Australian sports clubs targeted to lead by example and effect social change

sport’s powerful role in Australia cannot be denied; more than 5.6 million women, men and children play some kind of sport regularly. It is not just the players, but the coaches, sports administrators, family and friends who provide an essential network that allows those millions to play sport every week.

It is this enormous web – affixed to possibly every person in Australia – that is being tapped into in the hope of addressing the colossal and systematic problems of family violence, bullying, racism and violence across the country.

The Victorian Women’s Trust (VWT) has launched Club Respect, a comprehensive online program aimed at helping players and sports administrators change their behaviours and attitudes inside the club, and then take those improvements to their homes, schools and workplaces.

Club Respect co-creator Paul Zappa says sports clubs are the perfect place to start “tricky but necessary conversations”.

“There are many forms of violence and they often play out in the clubs – everything from white-anting, having a go at referees, yelling and physical fights – and in clubs, there is a strong opportunity to model good behaviour and good choices,” Zappa says.

Mary Crooks AO, executive director of VWT, adds that given sport’s elevated role in society, any positive changes about how members behave can have a ripple effect across their communities.

“If clubs can get it right, in the way that they create cultures of deep respect, fairness and equality, then inevitably the communities around those clubs will benefit, too.”

Reports of professional athletes embroiled in family violence, drunk driving, public assaults and other violent or anti-social behaviour have become disturbingly frequent.

Sport and family violence are linked, not just through high-profile athletes such as Justin Murphy and Shannon Grant, but amongst their supporters, too; research has revealed that there is a 40% spike in family violence on State of Origin match days across New South Wales. And in Victoria, there is a 20% escalation on AFL grand final day.

Research from Lancaster University in the UK revealed that there was a jump in domestic violence when England won or drew in the 2002, 2006 and 2010 World Cups, but that rate skyrocketed to 38% when the team lost.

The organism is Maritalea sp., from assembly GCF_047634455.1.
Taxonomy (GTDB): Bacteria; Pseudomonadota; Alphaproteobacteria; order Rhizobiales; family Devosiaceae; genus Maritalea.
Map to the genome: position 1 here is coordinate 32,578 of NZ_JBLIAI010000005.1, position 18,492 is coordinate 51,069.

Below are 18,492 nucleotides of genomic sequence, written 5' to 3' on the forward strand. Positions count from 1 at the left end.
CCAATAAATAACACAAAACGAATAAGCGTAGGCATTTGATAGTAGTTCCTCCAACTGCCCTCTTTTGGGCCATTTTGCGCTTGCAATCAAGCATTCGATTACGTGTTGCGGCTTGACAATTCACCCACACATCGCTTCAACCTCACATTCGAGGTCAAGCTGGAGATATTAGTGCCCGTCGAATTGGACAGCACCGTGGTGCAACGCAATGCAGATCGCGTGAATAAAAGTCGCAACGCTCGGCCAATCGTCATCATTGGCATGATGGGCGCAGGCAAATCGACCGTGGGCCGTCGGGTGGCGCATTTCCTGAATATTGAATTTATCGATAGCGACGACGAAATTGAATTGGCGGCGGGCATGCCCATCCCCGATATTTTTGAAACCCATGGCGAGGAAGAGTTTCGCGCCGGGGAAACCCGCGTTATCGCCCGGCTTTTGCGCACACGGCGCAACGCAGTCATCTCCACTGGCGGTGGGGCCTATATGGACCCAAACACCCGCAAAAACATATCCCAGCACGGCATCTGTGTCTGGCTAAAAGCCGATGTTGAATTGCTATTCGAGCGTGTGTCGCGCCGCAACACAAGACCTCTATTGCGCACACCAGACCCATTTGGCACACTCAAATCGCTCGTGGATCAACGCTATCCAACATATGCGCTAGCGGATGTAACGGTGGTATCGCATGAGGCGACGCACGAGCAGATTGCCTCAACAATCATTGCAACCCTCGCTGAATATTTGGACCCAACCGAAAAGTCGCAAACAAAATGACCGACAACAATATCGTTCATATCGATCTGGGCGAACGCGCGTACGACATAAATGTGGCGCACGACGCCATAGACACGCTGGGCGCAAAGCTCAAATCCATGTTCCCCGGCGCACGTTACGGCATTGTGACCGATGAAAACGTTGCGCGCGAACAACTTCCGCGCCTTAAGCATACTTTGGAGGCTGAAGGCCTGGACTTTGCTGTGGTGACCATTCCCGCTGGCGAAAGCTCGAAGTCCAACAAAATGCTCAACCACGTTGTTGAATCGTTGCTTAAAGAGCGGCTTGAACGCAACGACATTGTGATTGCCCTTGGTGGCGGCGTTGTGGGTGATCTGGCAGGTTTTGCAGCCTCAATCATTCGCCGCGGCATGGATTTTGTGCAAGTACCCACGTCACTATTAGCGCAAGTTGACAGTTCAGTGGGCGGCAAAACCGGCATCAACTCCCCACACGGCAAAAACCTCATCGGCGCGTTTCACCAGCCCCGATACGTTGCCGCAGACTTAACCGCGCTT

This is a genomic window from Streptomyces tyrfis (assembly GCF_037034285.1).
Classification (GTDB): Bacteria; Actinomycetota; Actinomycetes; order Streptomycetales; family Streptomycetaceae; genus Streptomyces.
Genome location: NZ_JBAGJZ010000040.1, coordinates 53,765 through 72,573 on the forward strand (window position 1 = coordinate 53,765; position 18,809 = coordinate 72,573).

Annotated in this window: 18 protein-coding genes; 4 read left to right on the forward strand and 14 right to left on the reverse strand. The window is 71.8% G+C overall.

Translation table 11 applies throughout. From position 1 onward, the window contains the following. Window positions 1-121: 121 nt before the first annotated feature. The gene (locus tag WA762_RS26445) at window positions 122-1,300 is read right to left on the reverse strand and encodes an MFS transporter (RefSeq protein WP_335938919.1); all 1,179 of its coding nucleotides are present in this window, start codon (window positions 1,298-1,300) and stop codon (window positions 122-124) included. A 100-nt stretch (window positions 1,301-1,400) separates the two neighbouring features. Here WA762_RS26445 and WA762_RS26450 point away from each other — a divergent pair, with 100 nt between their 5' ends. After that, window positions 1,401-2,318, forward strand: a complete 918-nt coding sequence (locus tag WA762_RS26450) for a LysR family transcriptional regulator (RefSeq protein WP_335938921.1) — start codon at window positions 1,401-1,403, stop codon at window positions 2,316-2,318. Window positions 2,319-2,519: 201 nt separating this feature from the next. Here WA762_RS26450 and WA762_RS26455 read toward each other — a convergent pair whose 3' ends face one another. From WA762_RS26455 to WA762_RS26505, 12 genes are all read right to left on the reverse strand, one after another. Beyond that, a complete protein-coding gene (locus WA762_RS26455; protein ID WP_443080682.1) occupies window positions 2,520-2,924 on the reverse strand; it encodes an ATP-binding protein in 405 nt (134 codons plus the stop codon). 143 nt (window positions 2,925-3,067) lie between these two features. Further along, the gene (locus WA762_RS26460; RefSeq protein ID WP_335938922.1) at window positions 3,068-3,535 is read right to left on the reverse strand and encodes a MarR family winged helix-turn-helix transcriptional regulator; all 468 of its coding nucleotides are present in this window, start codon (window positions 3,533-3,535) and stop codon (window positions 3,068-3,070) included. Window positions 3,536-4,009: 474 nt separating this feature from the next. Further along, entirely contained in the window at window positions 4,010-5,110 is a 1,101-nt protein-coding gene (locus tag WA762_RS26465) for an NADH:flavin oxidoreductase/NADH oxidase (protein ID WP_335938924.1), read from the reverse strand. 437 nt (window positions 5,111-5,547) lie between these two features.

While professional clubs and leagues attract more media attention because of their high profiles, Zappa says it’s the community clubs where the biggest impacts can be made.

“Some of the bigger developments that have occurred over the past few years have happened at the elite level, which is welcomed, but sometimes those campaigns don’t filter down far enough,” he said.

Crook adds that in regional areas, this is especially important because sports clubs can be one of the few, and sometimes only focus, for communities, which increases the need for clubs to erase abusive and discriminatory behaviours.

However, professional sport does have a role to play, especially for providing strong role models to their young fans. Crooks points out that the appointments of Justin Langer as the Australian men’s cricket coach and Tim Paine as captain has ushered in a new emphasis on ethical conduct.

“I know Justin and myself are taking this very seriously. We want to build a culture that makes people want to be better and produce not only better cricketers but better people,” Paine said in September, adding that part of the new charter will include a “no asshole rule”.

Crook says the program is not about stopping things, but changing them and making them better.

“When ‘anything goes’ in sport, no matter at what level, it feeds into the idea that you can treat people badly and get away with it. Instead of wagging a finger, we’re saying that that sort of behaviour doesn’t get you anywhere.”

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